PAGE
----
Department of Ichthyology and Aquatic Environment, School of Agricultural Sciences, University of Thessaly, Fytoko Street, Nea Ionia Magnesia, Greece
Received date: 20.03.2017; Accepted date: 22.03.2017; Published date: 25.03.2017
Europe represents the largest market for fish in the world. In Europe, aquaculture accounts for about 20% of fish production and directly employs about 85,000 people (European Commission, 2017). EU aquaculture is renowned for its high quality, sustainability and consumer protection standards. In 2015, the European aquaculture production reached 2,350,278 tons. The 94% of that amount represented by salmon, trout, seabream, seabass and carp. In the Mediterranean region seabreams represented the 45% of the marine production (FEAP, 2016) with the juvenile production, for stocking on growing farms, to be stable at 1,100 million (FEAP, 2016). According the 2016 Annual Economic Report (2016) the total value of sales from the EU aquaculture sector is reported at 4,517 million € in 2014. This represents a 3% increase to the 4,365 million € reported in 2012, although there was a 4% decrease in the production.
Gilthead seabream represented the 13% (548 million €) of the total 2014 EU aquaculture production (Annual Economic Report, 2016). Seabream is commercialized as whole fish at 350-500 g and any malformation is a limiting factor in their purchase by consumers. Deformities are a complex mixture of different bone disorders including vertebral and spinal malformations such as kyphosis, lordosis, scoliosis, platyspondyly and vertebrae fusion. Other deformities include neck-bend, compressed snout, bent jaw, harelip or front and downwards protuberance of jaw; reduction of lower jaw, short operculum, reduced or asymmetric fins, etc. Deformities reduce the physiological ability of fish for a correct development i.e. reduce their growth rate, increase their mortality rate and significantly affect the animal welfare. The presence of deformities is the second most economically important trait for the industrial production of gilthead sea bream (Georgakopoulou et al., 2010).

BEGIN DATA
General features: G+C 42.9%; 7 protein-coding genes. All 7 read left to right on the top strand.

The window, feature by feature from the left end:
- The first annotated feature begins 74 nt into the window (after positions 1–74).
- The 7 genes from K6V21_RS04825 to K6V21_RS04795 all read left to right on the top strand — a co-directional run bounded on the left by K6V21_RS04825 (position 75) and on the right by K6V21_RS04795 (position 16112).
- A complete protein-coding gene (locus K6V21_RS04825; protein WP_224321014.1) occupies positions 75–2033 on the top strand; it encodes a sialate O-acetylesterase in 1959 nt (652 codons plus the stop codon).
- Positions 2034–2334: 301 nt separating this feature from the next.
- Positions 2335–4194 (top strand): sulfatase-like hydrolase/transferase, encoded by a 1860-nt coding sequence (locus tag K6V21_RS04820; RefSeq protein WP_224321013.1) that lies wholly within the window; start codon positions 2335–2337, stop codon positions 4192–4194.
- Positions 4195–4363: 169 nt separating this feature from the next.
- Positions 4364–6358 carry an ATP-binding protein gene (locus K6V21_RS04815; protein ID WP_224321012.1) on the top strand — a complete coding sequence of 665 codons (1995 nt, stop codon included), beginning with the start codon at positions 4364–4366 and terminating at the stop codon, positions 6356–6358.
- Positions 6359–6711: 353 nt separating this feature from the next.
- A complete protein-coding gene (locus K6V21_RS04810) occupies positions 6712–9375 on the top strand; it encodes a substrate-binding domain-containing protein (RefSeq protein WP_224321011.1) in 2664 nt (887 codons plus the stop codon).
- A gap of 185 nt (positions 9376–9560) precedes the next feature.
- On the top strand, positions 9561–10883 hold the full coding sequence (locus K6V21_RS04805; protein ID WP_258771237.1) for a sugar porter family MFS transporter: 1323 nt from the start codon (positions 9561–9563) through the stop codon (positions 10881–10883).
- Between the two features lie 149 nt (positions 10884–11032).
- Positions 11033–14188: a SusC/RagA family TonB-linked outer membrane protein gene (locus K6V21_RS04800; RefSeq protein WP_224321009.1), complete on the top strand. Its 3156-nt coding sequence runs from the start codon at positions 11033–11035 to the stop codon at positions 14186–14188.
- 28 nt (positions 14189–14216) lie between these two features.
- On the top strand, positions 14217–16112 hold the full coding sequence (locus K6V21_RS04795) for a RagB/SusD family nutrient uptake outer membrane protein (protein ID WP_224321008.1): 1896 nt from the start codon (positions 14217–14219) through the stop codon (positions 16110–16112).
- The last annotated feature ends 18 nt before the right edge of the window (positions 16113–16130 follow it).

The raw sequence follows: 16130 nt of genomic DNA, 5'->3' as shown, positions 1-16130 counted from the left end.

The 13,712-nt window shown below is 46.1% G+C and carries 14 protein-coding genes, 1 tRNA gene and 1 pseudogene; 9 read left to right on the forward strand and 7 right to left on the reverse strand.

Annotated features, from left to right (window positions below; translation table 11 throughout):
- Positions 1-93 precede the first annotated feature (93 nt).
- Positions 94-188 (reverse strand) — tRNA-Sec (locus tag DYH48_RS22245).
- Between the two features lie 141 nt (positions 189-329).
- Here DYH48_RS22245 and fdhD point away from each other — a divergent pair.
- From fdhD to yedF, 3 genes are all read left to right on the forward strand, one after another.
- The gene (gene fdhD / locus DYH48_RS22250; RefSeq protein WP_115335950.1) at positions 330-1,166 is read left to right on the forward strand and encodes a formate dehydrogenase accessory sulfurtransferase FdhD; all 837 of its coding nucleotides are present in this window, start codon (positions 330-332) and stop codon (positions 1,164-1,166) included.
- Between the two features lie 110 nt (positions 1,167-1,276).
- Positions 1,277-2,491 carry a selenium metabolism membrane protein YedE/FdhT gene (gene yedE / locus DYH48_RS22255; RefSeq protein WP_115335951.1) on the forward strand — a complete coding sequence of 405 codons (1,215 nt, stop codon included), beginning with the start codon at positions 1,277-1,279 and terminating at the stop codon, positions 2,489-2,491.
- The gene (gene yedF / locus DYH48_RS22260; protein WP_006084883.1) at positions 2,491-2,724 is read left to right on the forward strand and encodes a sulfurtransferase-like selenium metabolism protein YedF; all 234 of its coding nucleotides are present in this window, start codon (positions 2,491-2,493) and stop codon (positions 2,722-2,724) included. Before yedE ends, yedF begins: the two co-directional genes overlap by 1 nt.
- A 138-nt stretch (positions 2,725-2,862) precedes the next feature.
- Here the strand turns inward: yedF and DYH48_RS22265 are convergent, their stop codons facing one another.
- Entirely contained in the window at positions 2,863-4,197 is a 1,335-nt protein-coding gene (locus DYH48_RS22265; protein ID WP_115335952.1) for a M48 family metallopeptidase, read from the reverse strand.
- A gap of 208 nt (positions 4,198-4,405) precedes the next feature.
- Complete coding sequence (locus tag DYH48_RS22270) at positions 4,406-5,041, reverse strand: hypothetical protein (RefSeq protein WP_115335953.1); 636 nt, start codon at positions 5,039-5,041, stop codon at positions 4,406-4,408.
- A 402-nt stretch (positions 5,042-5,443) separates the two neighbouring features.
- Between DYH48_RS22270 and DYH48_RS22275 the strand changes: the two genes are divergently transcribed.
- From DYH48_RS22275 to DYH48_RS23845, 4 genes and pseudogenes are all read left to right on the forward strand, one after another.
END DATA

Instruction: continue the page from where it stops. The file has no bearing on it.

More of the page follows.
The development of the skeletal deformities is not well understood and related with nutritional, environmental and genetic factors (Fernadez et al., 2008). They are induced during the embryonic and post-embryonic periods of life. Deformed fishes are a negative affect to the turnover of hatcheries and ongrowing companies. Their presence downgrades the quality of the product and reducing its value. Fishes with skeletal deformities live less than the normal ones and are not preferred by the consumers. Deformed fishes have to be removed manually and repeatedly from production and products from these fish are often downgraded to fish meal (flour) with loss of profit (Boglione et al., 2013). A hatchery with a total annual production of 22,000,000 seabream fries has a 0.066 € cost per fry. With a 60% loss of the total production (due mortalities or skeletal deformities) the mean cost per fry is almost doubled to 0.11 € (Theodorou and Venou, 2012).
One of the main stages of marine aquaculture production is the larval production. The last decades have been made several improvements in hatchery rearing technology and broodstock selection techniques (Theodorou, 2002; Pavlidou, 2009). However, skeletal deformities still represent a major factor of fry losses for the hatcheries. In marine hatcheries skeletal deformities can affect 7-20% on average of the produced juveniles, whereas occasionally this incidence has been shown to elevate at 45- 100% (Georgakopoulou et al., 2010). Skeletal deformities, such as those affecting neurocranium or head, vertebral column and appendicular skeleton, are the most significant deformities since they affect directly to production traits. Deformities of the operculum affect almost 80% of the farmed gilthead seabream (Andrades et al., 1996; Verhaegen et al., 2007). Moreover, customers rarely accept fish showing jaw malformations (Bardon et al., 2009). Commercial hatcheries and on-growing companies have to eliminate abnormal individuals from their batches before they enter the commercial market. The prevalence of vertebral deformities in gilthead seabream strongly reduce the commercial value of slaughtered fish per kilogram, with losses that can reach €1 per kilogram (Lee-Montero et al., 2014).